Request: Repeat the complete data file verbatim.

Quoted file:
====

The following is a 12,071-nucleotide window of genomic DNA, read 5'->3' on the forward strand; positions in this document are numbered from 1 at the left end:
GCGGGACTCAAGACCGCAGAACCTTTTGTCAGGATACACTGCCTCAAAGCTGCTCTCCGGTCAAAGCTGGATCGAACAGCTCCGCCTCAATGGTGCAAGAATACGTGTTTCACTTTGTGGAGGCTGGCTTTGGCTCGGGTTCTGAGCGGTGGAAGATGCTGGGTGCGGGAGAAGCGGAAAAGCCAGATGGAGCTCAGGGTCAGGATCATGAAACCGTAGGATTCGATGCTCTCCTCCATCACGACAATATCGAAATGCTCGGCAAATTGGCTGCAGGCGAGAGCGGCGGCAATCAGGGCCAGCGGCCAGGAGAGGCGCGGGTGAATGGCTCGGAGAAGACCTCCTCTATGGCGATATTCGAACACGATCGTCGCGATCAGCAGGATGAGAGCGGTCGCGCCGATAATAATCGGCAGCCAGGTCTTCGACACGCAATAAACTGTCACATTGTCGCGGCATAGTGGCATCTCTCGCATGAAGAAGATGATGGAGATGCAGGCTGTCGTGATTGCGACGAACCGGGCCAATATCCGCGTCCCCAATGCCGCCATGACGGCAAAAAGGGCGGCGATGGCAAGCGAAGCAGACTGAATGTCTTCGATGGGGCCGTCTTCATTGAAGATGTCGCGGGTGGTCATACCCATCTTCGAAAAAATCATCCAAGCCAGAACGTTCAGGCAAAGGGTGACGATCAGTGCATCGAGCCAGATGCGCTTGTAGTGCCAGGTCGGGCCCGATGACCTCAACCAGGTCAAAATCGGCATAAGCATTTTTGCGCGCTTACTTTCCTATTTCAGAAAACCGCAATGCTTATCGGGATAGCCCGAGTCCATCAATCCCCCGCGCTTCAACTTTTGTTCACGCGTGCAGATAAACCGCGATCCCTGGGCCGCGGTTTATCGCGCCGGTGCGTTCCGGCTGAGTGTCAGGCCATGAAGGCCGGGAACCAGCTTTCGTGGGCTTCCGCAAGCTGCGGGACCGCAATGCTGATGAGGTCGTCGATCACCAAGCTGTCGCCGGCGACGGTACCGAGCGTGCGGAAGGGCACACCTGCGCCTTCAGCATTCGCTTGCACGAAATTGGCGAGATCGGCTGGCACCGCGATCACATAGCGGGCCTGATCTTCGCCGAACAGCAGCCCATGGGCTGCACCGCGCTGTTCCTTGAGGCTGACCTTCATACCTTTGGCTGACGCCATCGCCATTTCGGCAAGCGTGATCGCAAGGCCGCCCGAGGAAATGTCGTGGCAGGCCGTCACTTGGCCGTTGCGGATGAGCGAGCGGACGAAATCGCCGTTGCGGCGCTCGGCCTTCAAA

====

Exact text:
The following is a 12,071-nucleotide window of genomic DNA, read 5'->3' on the forward strand; positions in this document are numbered from 1 at the left end:
GCGGGACTCAAGACCGCAGAACCTTTTGTCAGGATACACTGCCTCAAAGCTGCTCTCCGGTCAAAGCTGGATCGAACAGCTCCGCCTCAATGGTGCAAGAATACGTGTTTCACTTTGTGGAGGCTGGCTTTGGCTCGGGTTCTGAGCGGTGGAAGATGCTGGGTGCGGGAGAAGCGGAAAAGCCAGATGGAGCTCAGGGTCAGGATCATGAAACCGTAGGATTCGATGCTCTCCTCCATCACGACAATATCGAAATGCTCGGCAAATTGGCTGCAGGCGAGAGCGGCGGCAATCAGGGCCAGCGGCCAGGAGAGGCGCGGGTGAATGGCTCGGAGAAGACCTCCTCTATGGCGATATTCGAACACGATCGTCGCGATCAGCAGGATGAGAGCGGTCGCGCCGATAATAATCGGCAGCCAGGTCTTCGACACGCAATAAACTGTCACATTGTCGCGGCATAGTGGCATCTCTCGCATGAAGAAGATGATGGAGATGCAGGCTGTCGTGATTGCGACGAACCGGGCCAATATCCGCGTCCCCAATGCCGCCATGACGGCAAAAAGGGCGGCGATGGCAAGCGAAGCAGACTGAATGTCTTCGATGGGGCCGTCTTCATTGAAGATGTCGCGGGTGGTCATACCCATCTTCGAAAAAATCATCCAAGCCAGAACGTTCAGGCAAAGGGTGACGATCAGTGCATCGAGCCAGATGCGCTTGTAGTGCCAGGTCGGGCCCGATGACCTCAACCAGGTCAAAATCGGCATAAGCATTTTTGCGCGCTTACTTTCCTATTTCAGAAAACCGCAATGCTTATCGGGATAGCCCGAGTCCATCAATCCCCCGCGCTTCAACTTTTGTTCACGCGTGCAGATAAACCGCGATCCCTGGGCCGCGGTTTATCGCGCCGGTGCGTTCCGGCTGAGTGTCAGGCCATGAAGGCCGGGAACCAGCTTTCGTGGGCTTCCGCAAGCTGCGGGACCGCAATGCTGATGAGGTCGTCGATCACCAAGCTGTCGCCGGCGACGGTACCGAGCGTGCGGAAGGGCACACCTGCGCCTTCAGCATTCGCTTGCACGAAATTGGCGAGATCGGCTGGCACCGCGATCACATAGCGGGCCTGATCTTCGCCGAACAGCAGCCCATGGGCTGCACCGCGCTGTTCCTTGAGGCTGACCTTCATACCTTTGGCTGACGCCATCGCCATTTCGGCAAGCGTGATCGCAAGGCCGCCCGAGGAAATGTCGTGGCAGGCCGTCACTTGGCCGTTGCGGATGAGCGAGCGGACGAAATCGCCGTTGCGGCGCTCGGCCTTCAAA